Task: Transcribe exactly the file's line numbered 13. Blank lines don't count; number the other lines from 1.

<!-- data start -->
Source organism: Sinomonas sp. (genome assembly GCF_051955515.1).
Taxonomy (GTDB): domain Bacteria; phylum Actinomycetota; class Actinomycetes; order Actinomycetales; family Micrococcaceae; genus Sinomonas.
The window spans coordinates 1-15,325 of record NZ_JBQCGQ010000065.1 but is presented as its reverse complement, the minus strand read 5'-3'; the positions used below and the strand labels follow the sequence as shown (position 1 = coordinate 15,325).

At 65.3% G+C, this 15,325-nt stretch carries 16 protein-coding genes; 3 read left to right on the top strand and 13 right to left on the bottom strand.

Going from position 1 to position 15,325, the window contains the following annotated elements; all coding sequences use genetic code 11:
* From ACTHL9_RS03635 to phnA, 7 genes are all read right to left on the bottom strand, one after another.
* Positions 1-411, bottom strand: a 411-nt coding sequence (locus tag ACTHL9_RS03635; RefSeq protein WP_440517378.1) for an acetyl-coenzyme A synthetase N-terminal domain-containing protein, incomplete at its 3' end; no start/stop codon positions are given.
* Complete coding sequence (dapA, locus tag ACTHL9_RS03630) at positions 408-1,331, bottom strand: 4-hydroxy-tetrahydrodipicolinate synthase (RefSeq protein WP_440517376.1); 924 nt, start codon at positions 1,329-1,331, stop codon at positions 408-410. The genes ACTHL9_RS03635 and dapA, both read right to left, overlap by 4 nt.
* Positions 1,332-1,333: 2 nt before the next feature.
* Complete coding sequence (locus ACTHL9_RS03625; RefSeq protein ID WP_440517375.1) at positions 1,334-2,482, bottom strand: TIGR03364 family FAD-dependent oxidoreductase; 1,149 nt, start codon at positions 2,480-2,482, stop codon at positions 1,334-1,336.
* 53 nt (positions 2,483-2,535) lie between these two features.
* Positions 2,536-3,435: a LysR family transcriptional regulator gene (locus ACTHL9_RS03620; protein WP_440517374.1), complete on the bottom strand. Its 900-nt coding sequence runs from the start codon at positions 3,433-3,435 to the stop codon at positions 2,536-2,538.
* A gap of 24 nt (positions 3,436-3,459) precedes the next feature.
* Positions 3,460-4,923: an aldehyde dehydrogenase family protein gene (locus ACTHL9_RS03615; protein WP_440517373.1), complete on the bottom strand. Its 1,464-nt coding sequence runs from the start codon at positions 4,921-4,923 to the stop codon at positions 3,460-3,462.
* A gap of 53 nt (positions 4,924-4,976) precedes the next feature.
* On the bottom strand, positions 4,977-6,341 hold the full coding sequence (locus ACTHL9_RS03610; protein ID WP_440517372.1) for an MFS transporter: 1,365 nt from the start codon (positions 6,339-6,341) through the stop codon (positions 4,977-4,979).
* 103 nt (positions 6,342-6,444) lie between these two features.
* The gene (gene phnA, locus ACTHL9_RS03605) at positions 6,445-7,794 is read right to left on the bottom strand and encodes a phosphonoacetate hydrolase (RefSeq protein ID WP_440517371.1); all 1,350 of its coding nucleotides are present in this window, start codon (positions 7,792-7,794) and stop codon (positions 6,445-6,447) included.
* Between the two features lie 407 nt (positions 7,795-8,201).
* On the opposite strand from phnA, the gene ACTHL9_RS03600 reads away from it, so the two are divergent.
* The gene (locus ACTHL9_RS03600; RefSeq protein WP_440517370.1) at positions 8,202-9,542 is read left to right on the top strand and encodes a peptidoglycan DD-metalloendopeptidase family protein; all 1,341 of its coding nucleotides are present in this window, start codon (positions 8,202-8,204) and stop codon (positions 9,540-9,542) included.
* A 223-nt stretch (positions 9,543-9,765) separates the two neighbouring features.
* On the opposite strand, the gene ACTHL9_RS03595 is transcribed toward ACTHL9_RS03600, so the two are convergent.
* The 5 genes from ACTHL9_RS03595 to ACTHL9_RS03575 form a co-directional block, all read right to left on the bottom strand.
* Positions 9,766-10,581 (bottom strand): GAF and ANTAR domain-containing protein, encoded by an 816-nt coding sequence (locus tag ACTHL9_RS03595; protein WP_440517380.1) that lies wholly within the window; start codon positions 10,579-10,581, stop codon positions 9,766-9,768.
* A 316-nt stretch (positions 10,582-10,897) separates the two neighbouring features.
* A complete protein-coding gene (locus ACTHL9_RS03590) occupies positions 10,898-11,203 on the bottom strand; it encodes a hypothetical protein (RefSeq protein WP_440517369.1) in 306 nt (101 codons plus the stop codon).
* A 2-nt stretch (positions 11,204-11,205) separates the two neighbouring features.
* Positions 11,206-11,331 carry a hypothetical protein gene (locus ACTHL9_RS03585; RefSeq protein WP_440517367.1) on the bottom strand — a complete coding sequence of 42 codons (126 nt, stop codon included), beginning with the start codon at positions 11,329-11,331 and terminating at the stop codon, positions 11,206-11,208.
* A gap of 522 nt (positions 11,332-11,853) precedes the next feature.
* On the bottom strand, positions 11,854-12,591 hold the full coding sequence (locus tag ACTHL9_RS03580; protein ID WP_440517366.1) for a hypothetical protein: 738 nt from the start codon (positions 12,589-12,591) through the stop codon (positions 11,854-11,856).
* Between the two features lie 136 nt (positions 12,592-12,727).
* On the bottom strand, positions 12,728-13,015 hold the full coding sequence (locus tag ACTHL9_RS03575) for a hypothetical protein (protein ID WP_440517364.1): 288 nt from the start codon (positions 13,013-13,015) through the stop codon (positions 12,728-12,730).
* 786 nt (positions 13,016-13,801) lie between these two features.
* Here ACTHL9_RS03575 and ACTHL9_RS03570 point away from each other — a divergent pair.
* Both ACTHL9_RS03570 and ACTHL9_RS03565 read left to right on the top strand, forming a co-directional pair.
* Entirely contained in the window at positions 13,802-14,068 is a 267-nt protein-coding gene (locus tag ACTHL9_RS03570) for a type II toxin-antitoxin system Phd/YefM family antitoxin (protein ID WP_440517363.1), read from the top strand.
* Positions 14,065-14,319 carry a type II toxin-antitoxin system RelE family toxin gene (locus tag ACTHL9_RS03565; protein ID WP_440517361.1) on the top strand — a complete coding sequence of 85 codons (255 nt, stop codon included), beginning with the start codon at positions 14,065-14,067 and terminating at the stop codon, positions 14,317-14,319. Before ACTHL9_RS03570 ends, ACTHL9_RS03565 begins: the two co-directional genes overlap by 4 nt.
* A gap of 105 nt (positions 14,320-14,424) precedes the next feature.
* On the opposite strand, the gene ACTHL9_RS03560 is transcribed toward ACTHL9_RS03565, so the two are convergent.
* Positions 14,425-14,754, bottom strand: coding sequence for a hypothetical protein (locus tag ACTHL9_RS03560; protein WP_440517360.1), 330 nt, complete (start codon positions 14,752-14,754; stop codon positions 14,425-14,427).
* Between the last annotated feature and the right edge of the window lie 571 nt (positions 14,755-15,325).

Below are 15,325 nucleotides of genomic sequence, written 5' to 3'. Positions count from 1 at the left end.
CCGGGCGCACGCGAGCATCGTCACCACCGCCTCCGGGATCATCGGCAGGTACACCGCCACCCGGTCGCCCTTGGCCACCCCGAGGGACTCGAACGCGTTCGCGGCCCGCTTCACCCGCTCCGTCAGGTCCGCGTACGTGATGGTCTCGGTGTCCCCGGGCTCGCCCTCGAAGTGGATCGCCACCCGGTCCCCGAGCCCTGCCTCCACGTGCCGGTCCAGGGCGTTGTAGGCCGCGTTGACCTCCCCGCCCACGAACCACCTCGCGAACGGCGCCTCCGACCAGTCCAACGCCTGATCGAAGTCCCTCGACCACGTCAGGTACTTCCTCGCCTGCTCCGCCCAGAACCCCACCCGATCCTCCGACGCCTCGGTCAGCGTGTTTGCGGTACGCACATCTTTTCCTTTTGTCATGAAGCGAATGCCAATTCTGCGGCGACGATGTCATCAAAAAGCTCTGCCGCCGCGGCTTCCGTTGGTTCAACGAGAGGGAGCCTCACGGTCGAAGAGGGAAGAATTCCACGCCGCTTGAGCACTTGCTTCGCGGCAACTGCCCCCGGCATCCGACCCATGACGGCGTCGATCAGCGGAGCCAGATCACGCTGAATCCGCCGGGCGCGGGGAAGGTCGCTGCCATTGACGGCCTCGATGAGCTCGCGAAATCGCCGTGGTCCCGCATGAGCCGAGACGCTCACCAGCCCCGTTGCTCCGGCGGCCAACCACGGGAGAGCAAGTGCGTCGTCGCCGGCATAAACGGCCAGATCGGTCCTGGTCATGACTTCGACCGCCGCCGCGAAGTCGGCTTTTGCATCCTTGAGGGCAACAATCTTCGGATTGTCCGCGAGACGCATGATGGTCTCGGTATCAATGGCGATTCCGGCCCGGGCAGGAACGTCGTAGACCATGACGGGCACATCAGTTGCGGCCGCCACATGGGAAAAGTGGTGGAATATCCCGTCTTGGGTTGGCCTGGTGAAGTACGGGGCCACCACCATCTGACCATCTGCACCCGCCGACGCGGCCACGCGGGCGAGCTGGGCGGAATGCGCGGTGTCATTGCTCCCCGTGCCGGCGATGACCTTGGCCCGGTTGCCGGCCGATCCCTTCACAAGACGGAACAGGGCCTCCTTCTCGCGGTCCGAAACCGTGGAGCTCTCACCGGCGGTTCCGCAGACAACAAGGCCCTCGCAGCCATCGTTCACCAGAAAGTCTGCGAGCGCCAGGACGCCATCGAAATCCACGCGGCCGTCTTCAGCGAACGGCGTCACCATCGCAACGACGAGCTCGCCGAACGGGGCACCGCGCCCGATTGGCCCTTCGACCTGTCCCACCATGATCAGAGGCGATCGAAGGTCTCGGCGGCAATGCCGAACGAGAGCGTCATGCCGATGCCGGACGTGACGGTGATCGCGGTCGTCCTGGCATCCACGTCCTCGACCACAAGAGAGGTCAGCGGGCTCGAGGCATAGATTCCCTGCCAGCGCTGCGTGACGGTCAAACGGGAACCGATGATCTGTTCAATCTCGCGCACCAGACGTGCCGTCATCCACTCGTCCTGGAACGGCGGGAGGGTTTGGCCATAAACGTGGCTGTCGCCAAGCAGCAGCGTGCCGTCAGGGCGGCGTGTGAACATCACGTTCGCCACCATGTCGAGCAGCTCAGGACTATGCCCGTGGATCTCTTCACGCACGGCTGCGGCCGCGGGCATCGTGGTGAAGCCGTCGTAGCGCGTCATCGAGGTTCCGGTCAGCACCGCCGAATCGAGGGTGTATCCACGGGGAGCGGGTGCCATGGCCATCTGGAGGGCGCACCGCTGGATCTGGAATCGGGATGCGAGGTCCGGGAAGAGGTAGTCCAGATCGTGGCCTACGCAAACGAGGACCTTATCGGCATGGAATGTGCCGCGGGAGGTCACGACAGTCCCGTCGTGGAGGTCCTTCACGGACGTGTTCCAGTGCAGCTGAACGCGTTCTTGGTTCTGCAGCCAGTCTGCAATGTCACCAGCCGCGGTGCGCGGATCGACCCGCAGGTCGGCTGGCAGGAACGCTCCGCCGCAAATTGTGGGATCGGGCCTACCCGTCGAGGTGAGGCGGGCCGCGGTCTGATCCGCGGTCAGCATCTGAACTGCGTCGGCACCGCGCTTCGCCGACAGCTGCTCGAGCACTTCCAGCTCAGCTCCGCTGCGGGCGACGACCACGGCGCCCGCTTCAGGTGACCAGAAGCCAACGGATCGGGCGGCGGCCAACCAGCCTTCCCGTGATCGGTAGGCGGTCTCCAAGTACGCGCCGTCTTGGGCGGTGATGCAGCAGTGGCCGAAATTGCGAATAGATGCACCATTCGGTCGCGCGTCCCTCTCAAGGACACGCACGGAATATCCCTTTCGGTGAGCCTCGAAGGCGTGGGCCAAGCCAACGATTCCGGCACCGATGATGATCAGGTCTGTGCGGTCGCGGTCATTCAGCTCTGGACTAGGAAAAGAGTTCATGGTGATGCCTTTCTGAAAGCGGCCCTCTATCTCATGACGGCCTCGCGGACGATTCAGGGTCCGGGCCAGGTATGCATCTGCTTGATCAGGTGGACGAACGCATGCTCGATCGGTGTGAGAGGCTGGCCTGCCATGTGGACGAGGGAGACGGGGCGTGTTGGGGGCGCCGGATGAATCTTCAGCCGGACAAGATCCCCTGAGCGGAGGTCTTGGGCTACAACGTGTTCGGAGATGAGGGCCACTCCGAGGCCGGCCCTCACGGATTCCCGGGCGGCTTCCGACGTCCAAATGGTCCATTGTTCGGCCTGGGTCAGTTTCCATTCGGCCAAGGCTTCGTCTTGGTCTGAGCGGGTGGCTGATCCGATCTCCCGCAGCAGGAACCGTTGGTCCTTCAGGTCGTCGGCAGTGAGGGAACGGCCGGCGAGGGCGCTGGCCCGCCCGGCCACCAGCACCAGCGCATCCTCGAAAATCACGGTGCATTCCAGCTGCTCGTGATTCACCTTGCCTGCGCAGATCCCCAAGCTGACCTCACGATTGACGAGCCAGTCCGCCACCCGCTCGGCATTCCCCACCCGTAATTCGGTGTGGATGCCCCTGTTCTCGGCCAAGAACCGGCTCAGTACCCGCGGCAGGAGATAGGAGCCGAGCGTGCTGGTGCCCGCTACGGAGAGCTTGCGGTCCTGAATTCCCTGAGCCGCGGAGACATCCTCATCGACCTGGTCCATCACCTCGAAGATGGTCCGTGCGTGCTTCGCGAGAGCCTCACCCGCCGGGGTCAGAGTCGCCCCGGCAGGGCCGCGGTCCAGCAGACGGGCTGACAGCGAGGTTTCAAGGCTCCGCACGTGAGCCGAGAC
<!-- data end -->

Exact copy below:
* A gap of 24 nt (positions 3,436-3,459) precedes the next feature.